But it has an astounding power. Not only its topic, but also musically - it has a sensational shift from soft ballad to an energetic guitar solo, and in between it also interpolates Asian music themes. - Martin_Canine
The main problen of Yoko Ono's singing may be her Japanese accent. Like German, Japanese has a very clear, hard snd strict pronunciation that isn't present in English, which comes off as more casual, but instead of pronouncing English as strict as our language, we tend to "overenglishify" it. That's why Yoko Ono sounds that weird at first, even on her non-avantgarde albums ("Approximately Infinite Universe" for example is a great rock double album), even though she hits the notes and has a nice vibrato.
"Death of Samantha" is a take on shallowness and how popularity can't heal inner wounds. Its musical composition can compete with her more popular competitors, and Ono's way of wording, which is opposed to Western norms (and more like H-rock lyrics, if translated), makes it outstanding. - Martin_Canine
First things first: I did not know she died two weekd ago when I added her song to the list. I just double checked if the song indeed is from before 1980, and read her date of death. So... a belated R.I P.
But it also shows how unrightfully obscure she is outside of her home country France where she had chart topping success. So obscure that even her death isn't worth media coverage. Sad. In Germany, she even had two hits, "Poupée de cire, poupée de son" and "Ella elle l'a", the latter even topped the charts. But it didn't earn her fame, and so she disappeared as quickly as she appeared (even though she even sang in German for some time).
"La déclaration d'amour" is a love song with a powerful composition in minor that sounds just so dramatic and strong. It's just great, and was it in English, it would have been a hit. - Martin_Canine
Dionne Warwick is one of the great divas of soul, and "I Say a Little Prayer", "Heartbreaker" and "Walk on By" were worldwide hits. So, Warwick is definitely not an underrated artist. But "Silent Voices" is completely unknown to people. It's just one of many songs from one of her many albums. But it's also her second best after "Prayer". - Martin_Canine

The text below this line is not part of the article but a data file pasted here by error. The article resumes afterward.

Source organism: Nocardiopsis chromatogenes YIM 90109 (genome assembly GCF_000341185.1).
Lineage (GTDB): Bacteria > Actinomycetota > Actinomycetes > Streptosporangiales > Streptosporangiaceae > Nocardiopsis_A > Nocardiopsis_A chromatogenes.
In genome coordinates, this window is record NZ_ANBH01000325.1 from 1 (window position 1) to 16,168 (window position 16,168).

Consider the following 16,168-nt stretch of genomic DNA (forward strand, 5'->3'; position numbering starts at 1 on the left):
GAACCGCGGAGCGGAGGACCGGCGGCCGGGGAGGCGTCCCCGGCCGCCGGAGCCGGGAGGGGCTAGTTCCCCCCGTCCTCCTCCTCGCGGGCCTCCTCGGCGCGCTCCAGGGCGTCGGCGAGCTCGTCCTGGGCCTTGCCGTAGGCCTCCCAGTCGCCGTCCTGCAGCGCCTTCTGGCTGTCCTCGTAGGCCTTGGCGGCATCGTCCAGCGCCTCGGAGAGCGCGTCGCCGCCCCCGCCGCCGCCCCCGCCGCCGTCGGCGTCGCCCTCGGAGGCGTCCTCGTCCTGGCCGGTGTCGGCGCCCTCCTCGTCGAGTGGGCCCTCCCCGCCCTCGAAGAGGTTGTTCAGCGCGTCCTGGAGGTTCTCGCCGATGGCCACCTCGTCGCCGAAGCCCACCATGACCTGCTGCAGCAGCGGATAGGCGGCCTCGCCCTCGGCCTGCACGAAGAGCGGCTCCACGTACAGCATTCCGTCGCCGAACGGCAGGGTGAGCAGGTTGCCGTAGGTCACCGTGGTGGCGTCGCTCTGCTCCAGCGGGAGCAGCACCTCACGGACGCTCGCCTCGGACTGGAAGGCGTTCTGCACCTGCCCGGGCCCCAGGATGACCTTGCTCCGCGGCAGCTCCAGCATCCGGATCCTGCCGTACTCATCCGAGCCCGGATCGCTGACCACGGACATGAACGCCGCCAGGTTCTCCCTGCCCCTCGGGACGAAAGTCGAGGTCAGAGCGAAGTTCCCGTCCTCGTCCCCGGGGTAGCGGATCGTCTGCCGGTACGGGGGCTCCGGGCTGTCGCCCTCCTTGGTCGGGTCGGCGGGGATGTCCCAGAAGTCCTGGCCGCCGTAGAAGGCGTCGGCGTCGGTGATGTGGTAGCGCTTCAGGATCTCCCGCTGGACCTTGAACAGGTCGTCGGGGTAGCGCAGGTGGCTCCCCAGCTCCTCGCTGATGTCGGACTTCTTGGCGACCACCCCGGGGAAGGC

Shelagh McDonald is a Scottish singer who, after having released two albums, vanished completely from the surface of the world, only to reappear in the 21st century.
She wasn't successful anywhere in the world but her music sounds pure and heartfelt. - Martin_Canine
Yoko Ono is a 100% visceral artist, and on the "Approximately Infinite Universe" album, she reached her creative peak. "What a Bastard the World Is" has the same lyrical energy Björk will have on her "Debut" and "Post" albums in the future. The way Ono simply describes the situation, unfiltered and realistic, the acts being entirely believable, makes it all the more intense. Also: those final lyrics. - Martin_Canine
Of course, this song was a worldwide chart topper, and unlike other songs on the list, it also hasn't been entirely forgotten.
But really: this is one the 30, maybe 20 best songs I have ever heard. And I heard quite a few more than 30. The Russian melody, the bittersweet lyrics about naivité and romantizism, Hopkin's angel like singing voice. And yet, this song never pops up on any best lists, despite its success and the involvement of Paul McCartney. It's one of these songs people might or not know, but they don't seem to care about it. In fact, I myself am the only one I know that has an opinion on the song.
"Those Were the Days" is regarded as decent, but it deserves to be praised as masterful.
PS: Even though it is definitely my favorite song off my original remix, I only put it in tenth place due to it only being underrated in terms of quality, not popularity or success. - Martin_Canine
Another song written by Serge Gainsbourg that's a prime example of how to perfectly execute a sexual song. Back in the 60s, the double entendre of the lyrics (it's superficially about lollipops) was very innovative, and the overall sound and Gall's voice perfectly support it.
Now, the latter is purely coincidental, as Gall did not understand what the lyrics were about when she sung them. When she found out, she was so furious that she never worked with Gainsbourg again.
The song is virtually unknown in much of the world and did not chart in most countries, and even in France it only hit number 55. - Martin_Canine